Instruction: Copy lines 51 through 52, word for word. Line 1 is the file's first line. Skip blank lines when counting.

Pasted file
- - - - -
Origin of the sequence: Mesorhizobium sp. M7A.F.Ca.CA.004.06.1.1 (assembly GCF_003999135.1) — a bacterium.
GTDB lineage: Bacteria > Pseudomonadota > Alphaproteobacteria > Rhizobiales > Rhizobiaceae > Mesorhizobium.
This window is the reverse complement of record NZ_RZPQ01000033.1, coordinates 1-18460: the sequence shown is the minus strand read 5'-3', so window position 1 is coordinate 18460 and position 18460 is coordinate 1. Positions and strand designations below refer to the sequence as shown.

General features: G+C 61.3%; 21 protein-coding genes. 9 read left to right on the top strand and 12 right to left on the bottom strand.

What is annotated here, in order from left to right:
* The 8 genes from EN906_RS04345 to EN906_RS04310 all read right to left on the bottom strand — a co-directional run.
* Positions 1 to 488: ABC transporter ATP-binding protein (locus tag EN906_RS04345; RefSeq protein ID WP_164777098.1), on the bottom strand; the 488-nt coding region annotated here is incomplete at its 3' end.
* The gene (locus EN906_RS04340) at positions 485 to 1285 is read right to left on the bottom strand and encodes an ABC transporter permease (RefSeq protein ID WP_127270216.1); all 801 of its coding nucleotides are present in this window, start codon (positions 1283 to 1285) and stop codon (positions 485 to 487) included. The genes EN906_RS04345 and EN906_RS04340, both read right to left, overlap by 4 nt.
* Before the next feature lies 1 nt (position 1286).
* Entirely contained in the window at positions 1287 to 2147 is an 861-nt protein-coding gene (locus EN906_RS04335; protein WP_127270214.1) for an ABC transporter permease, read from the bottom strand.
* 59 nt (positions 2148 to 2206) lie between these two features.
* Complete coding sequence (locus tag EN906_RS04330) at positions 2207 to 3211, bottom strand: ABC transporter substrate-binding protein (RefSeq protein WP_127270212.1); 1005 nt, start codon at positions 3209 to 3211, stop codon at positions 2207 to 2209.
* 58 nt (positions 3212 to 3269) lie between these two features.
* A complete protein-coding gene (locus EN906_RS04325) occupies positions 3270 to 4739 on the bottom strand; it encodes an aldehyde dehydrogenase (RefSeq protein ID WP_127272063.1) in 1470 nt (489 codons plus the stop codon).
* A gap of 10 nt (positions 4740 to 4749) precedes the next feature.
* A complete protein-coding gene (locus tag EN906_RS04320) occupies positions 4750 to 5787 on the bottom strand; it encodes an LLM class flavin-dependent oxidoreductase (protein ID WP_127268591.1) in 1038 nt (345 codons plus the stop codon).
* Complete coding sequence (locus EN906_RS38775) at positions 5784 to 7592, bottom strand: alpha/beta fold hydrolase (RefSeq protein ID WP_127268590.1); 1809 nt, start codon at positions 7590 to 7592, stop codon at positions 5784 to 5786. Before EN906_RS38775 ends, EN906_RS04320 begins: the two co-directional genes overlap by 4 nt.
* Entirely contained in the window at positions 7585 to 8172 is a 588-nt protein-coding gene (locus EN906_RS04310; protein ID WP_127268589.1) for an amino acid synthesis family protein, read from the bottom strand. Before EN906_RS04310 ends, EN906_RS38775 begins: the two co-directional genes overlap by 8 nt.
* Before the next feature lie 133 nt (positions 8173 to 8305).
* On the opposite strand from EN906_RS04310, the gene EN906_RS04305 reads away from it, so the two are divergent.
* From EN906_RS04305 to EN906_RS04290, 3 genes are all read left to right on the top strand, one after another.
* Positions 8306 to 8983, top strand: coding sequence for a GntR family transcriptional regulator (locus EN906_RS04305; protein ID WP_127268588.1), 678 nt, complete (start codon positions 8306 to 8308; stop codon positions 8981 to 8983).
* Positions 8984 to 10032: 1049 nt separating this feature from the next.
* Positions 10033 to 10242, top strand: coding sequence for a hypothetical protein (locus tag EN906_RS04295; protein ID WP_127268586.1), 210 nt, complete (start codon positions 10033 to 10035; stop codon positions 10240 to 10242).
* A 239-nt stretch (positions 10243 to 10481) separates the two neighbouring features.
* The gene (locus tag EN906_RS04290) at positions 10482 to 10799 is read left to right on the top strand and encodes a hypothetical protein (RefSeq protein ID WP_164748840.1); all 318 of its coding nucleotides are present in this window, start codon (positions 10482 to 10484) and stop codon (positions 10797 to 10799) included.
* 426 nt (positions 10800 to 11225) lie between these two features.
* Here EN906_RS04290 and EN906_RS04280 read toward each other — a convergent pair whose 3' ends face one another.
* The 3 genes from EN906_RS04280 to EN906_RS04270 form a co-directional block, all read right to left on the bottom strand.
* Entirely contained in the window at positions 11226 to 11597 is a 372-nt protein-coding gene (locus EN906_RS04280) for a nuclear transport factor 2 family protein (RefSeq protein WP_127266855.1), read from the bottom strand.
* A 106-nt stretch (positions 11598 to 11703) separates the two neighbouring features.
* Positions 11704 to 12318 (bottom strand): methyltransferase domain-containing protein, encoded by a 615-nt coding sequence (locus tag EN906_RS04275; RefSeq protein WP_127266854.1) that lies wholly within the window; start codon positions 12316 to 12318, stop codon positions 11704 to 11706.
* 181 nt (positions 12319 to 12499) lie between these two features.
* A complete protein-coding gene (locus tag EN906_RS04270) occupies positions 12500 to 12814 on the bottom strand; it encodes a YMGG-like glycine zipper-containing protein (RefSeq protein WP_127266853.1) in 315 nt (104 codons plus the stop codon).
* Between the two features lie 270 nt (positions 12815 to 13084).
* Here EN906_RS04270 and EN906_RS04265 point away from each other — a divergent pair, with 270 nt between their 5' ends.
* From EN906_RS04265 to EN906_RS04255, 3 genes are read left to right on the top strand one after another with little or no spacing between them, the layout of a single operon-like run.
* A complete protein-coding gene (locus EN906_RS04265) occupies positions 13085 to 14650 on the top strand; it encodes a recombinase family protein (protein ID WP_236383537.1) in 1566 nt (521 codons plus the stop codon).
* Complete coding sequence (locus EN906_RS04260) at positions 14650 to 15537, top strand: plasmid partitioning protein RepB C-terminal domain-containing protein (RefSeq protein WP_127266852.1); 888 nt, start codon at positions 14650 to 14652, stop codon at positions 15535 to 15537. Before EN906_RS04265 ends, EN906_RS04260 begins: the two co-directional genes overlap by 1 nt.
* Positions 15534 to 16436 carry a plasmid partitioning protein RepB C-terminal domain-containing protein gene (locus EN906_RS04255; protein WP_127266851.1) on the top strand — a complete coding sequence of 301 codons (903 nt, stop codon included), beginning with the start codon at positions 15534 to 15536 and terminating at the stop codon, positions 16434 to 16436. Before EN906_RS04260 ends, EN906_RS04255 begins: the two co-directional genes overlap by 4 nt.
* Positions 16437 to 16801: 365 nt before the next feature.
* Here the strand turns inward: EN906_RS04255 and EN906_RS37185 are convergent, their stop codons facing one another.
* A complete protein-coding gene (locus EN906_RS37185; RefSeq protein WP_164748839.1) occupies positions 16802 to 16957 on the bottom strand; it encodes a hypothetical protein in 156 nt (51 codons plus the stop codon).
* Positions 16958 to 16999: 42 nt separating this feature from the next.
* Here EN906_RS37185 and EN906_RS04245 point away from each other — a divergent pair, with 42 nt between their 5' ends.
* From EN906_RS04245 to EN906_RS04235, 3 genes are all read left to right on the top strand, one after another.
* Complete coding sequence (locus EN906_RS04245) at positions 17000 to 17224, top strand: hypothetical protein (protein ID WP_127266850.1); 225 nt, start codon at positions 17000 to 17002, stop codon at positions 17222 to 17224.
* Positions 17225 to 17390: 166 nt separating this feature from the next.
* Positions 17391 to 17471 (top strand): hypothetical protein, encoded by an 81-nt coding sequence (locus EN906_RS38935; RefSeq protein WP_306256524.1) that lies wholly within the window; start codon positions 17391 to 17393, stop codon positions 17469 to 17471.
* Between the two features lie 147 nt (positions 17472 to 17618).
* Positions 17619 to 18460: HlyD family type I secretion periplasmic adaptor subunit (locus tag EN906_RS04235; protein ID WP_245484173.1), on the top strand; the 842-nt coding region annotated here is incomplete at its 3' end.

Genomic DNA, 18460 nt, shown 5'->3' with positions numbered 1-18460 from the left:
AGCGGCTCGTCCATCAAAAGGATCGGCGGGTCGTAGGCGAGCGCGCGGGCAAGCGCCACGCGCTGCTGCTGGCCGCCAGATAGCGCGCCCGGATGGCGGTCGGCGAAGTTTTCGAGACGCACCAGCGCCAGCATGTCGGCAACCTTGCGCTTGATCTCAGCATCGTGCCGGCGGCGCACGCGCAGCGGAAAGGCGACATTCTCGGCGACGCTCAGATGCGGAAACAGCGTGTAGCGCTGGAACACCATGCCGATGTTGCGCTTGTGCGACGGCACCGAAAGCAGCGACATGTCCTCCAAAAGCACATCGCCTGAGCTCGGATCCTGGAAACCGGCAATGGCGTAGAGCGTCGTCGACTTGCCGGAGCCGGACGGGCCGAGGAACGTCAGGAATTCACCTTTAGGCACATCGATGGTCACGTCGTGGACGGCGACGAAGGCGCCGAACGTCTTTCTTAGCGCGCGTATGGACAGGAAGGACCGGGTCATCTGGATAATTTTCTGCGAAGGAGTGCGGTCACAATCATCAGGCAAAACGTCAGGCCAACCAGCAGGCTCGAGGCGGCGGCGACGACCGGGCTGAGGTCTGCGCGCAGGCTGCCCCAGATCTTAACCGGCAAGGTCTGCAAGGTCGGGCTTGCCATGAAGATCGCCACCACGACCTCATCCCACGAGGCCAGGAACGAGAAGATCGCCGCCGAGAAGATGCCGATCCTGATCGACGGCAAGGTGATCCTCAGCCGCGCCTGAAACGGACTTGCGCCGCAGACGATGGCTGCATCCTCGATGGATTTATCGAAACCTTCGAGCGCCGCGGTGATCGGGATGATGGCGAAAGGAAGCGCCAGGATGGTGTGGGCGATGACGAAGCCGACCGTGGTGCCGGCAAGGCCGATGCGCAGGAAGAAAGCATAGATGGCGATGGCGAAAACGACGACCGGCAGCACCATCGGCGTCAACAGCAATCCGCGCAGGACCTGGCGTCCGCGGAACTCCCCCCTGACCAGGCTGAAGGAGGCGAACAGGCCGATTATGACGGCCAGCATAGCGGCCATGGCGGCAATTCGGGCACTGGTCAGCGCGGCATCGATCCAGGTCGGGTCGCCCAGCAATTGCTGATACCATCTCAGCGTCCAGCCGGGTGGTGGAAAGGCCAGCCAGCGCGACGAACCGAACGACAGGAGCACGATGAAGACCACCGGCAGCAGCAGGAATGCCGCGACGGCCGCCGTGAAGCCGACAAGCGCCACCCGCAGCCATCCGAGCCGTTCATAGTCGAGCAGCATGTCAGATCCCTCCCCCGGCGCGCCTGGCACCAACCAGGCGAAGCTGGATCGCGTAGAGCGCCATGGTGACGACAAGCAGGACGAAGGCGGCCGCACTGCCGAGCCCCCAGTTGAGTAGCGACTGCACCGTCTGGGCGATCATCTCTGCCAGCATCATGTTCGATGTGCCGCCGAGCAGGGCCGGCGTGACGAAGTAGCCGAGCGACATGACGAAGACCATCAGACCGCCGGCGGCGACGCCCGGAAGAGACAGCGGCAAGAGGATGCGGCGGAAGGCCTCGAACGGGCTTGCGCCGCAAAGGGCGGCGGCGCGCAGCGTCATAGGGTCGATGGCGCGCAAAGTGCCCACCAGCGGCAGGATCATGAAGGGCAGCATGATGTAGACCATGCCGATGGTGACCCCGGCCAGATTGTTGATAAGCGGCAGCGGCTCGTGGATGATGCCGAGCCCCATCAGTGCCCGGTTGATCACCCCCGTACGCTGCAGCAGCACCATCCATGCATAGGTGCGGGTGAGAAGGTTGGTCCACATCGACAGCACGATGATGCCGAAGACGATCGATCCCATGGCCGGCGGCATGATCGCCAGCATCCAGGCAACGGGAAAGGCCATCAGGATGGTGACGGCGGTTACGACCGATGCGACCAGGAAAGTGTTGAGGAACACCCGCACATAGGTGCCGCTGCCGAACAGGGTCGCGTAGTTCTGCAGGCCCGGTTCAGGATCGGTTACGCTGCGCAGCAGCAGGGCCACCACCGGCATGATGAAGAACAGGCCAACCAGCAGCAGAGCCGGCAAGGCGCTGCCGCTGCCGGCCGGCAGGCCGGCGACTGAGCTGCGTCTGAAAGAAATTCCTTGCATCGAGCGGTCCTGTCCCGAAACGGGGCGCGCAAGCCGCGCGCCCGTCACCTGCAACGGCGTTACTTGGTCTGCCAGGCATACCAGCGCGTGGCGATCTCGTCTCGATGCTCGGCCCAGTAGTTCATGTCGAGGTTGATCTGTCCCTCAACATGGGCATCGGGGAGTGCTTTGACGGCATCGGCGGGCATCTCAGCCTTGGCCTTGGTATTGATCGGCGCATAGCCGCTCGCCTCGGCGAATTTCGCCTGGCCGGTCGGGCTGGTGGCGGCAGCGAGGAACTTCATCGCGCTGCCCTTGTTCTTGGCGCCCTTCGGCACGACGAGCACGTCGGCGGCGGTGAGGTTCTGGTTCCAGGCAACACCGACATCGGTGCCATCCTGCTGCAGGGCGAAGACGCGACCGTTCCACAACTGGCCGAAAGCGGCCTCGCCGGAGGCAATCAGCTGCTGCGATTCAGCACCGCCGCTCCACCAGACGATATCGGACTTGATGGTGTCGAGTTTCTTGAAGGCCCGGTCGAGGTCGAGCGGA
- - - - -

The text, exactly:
* Positions 17619 to 18460: HlyD family type I secretion periplasmic adaptor subunit (locus tag EN906_RS04235; protein ID WP_245484173.1), on the top strand; the 842-nt coding region annotated here is incomplete at its 3' end.

Genomic DNA, 18460 nt, shown 5'->3' with positions numbered 1-18460 from the left: